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COVID-19 pandemic fuels spike in public health majors

The University of Louisville said it has seen a 34% increase in public health students compared to last fall.

LOUISVILLE, Ky. — If there's a silver lining in the COVID 19 pandemic, it's the number of people now looking into the public health profession. 

While the number of college applicants hoping to work in the public health field is up about 20% nationwide, the numbers are even bigger at UofL. Student enrollment for undergrads working toward a degree in public health is up 34% from last fall.

It is the largest percentage hike for any bachelors degree at the university this year. School of Public Health and Information Sciences Dean Dr. Craig Blakely said the major shift happened in March, once COVID-19 hit.

Blakely said the undergraduate students are not future doctors and nurses, but instead people working in prevention, detection and policy changes.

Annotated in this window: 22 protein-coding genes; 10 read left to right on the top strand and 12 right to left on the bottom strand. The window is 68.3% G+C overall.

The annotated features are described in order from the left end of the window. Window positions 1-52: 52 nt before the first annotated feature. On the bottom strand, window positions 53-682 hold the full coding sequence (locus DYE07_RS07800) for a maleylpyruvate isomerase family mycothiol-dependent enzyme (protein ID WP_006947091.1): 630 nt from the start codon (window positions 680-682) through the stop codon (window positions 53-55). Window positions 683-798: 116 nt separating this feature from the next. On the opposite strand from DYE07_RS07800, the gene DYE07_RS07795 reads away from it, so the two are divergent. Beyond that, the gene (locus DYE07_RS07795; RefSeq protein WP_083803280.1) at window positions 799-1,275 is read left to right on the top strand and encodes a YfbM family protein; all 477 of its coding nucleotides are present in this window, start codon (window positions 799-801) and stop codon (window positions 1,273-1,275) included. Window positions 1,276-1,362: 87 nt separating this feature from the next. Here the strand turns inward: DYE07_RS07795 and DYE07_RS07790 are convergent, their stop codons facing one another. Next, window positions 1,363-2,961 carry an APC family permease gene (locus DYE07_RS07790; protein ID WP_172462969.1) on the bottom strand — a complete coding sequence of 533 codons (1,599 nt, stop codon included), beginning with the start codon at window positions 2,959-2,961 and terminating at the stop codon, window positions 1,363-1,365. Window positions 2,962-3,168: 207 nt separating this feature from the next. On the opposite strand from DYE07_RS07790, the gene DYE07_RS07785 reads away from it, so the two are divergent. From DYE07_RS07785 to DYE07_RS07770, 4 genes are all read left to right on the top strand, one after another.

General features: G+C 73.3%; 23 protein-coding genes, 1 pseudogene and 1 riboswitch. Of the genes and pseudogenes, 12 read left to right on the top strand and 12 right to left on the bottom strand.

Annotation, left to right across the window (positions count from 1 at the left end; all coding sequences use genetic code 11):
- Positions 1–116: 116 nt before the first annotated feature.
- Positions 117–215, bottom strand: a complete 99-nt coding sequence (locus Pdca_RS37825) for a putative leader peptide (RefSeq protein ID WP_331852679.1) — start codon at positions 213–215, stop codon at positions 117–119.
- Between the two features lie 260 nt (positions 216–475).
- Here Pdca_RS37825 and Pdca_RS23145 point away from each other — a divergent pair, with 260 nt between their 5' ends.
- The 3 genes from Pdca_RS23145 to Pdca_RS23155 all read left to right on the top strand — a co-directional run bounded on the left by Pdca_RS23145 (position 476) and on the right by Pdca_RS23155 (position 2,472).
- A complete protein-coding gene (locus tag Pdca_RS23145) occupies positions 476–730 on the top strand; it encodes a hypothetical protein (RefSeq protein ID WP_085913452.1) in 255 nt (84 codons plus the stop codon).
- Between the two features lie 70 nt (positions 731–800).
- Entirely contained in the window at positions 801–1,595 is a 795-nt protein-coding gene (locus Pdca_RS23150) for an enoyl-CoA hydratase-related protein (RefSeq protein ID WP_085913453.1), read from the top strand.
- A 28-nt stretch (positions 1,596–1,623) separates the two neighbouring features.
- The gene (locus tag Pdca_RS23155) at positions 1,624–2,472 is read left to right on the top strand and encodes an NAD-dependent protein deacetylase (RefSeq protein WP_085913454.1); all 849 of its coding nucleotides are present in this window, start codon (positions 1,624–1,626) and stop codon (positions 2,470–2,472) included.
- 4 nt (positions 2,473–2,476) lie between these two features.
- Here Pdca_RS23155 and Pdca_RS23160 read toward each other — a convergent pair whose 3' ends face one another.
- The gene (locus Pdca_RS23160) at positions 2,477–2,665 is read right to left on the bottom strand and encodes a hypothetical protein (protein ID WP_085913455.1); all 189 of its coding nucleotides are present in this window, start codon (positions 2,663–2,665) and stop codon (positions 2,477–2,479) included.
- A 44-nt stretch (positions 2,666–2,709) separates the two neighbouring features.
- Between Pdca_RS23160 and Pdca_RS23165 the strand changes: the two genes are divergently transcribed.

"For example, one of the things we're bringing online next fall that's not even officially on the books yet is a new undergrad track in ethics and social justice, which is coming out of the anti-racism, Breonna Taylor milieu of issues," Blakely said. "So public health, it's trying to create conditions for which people can be healthy."

Locally, UofL students have been a part of the effort to combat COVID-19 as contact tracers where they make phone calls to positive cases and close contacts, providing education and information on up-to-date isolation safety measures and guidelines. 

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